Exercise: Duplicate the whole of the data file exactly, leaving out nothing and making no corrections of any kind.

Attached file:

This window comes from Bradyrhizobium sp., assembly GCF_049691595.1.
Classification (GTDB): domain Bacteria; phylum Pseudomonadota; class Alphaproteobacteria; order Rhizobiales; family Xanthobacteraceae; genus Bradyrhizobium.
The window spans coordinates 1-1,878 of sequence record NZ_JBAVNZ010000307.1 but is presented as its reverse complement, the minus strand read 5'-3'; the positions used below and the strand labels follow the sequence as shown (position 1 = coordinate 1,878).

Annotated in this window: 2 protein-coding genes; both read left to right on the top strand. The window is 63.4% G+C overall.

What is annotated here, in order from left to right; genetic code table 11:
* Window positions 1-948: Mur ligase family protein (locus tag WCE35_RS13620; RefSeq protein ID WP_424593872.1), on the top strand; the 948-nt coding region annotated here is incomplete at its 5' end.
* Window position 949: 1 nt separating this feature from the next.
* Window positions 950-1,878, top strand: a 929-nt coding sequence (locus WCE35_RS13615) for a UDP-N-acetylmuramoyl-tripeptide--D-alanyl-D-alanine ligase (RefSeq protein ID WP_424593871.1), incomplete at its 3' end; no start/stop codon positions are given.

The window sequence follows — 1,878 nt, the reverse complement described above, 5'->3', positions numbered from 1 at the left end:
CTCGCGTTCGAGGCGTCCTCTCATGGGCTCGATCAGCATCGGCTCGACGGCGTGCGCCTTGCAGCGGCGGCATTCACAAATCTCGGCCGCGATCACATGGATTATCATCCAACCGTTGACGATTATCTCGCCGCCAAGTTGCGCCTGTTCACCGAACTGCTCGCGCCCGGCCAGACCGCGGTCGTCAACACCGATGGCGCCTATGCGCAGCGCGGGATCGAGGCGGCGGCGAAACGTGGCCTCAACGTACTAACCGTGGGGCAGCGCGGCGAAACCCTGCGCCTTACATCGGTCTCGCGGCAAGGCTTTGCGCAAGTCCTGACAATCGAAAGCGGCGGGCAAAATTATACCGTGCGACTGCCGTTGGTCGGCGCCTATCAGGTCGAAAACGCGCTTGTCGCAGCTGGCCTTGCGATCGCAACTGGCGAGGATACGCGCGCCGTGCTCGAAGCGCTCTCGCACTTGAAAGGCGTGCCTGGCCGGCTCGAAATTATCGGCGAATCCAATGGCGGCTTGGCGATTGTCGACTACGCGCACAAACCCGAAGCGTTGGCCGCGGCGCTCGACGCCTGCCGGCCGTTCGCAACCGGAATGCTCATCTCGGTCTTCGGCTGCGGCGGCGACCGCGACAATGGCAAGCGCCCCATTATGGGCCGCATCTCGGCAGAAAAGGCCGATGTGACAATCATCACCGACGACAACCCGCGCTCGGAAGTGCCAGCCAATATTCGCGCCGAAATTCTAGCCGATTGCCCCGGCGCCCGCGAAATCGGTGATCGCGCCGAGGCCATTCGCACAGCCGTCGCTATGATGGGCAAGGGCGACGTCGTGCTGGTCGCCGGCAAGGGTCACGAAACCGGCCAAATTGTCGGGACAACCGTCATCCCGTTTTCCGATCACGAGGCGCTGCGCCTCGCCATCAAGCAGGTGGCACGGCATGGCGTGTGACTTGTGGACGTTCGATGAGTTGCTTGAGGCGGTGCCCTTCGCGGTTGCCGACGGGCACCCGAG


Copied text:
This window comes from Bradyrhizobium sp., assembly GCF_049691595.1.
Classification (GTDB): domain Bacteria; phylum Pseudomonadota; class Alphaproteobacteria; order Rhizobiales; family Xanthobacteraceae; genus Bradyrhizobium.
The window spans coordinates 1-1,878 of sequence record NZ_JBAVNZ010000307.1 but is presented as its reverse complement, the minus strand read 5'-3'; the positions used below and the strand labels follow the sequence as shown (position 1 = coordinate 1,878).

Annotated in this window: 2 protein-coding genes; both read left to right on the top strand. The window is 63.4% G+C overall.

What is annotated here, in order from left to right; genetic code table 11:
* Window positions 1-948: Mur ligase family protein (locus tag WCE35_RS13620; RefSeq protein ID WP_424593872.1), on the top strand; the 948-nt coding region annotated here is incomplete at its 5' end.
* Window position 949: 1 nt separating this feature from the next.
* Window positions 950-1,878, top strand: a 929-nt coding sequence (locus WCE35_RS13615) for a UDP-N-acetylmuramoyl-tripeptide--D-alanyl-D-alanine ligase (RefSeq protein ID WP_424593871.1), incomplete at its 3' end; no start/stop codon positions are given.

The window sequence follows — 1,878 nt, the reverse complement described above, 5'->3', positions numbered from 1 at the left end:
CTCGCGTTCGAGGCGTCCTCTCATGGGCTCGATCAGCATCGGCTCGACGGCGTGCGCCTTGCAGCGGCGGCATTCACAAATCTCGGCCGCGATCACATGGATTATCATCCAACCGTTGACGATTATCTCGCCGCCAAGTTGCGCCTGTTCACCGAACTGCTCGCGCCCGGCCAGACCGCGGTCGTCAACACCGATGGCGCCTATGCGCAGCGCGGGATCGAGGCGGCGGCGAAACGTGGCCTCAACGTACTAACCGTGGGGCAGCGCGGCGAAACCCTGCGCCTTACATCGGTCTCGCGGCAAGGCTTTGCGCAAGTCCTGACAATCGAAAGCGGCGGGCAAAATTATACCGTGCGACTGCCGTTGGTCGGCGCCTATCAGGTCGAAAACGCGCTTGTCGCAGCTGGCCTTGCGATCGCAACTGGCGAGGATACGCGCGCCGTGCTCGAAGCGCTCTCGCACTTGAAAGGCGTGCCTGGCCGGCTCGAAATTATCGGCGAATCCAATGGCGGCTTGGCGATTGTCGACTACGCGCACAAACCCGAAGCGTTGGCCGCGGCGCTCGACGCCTGCCGGCCGTTCGCAACCGGAATGCTCATCTCGGTCTTCGGCTGCGGCGGCGACCGCGACAATGGCAAGCGCCCCATTATGGGCCGCATCTCGGCAGAAAAGGCCGATGTGACAATCATCACCGACGACAACCCGCGCTCGGAAGTGCCAGCCAATATTCGCGCCGAAATTCTAGCCGATTGCCCCGGCGCCCGCGAAATCGGTGATCGCGCCGAGGCCATTCGCACAGCCGTCGCTATGATGGGCAAGGGCGACGTCGTGCTGGTCGCCGGCAAGGGTCACGAAACCGGCCAAATTGTCGGGACAACCGTCATCCCGTTTTCCGATCACGAGGCGCTGCGCCTCGCCATCAAGCAGGTGGCACGGCATGGCGTGTGACTTGTGGACGTTCGATGAGTTGCTTGAGGCGGTGCCCTTCGCGGTTGCCGACGGGCACCCGAG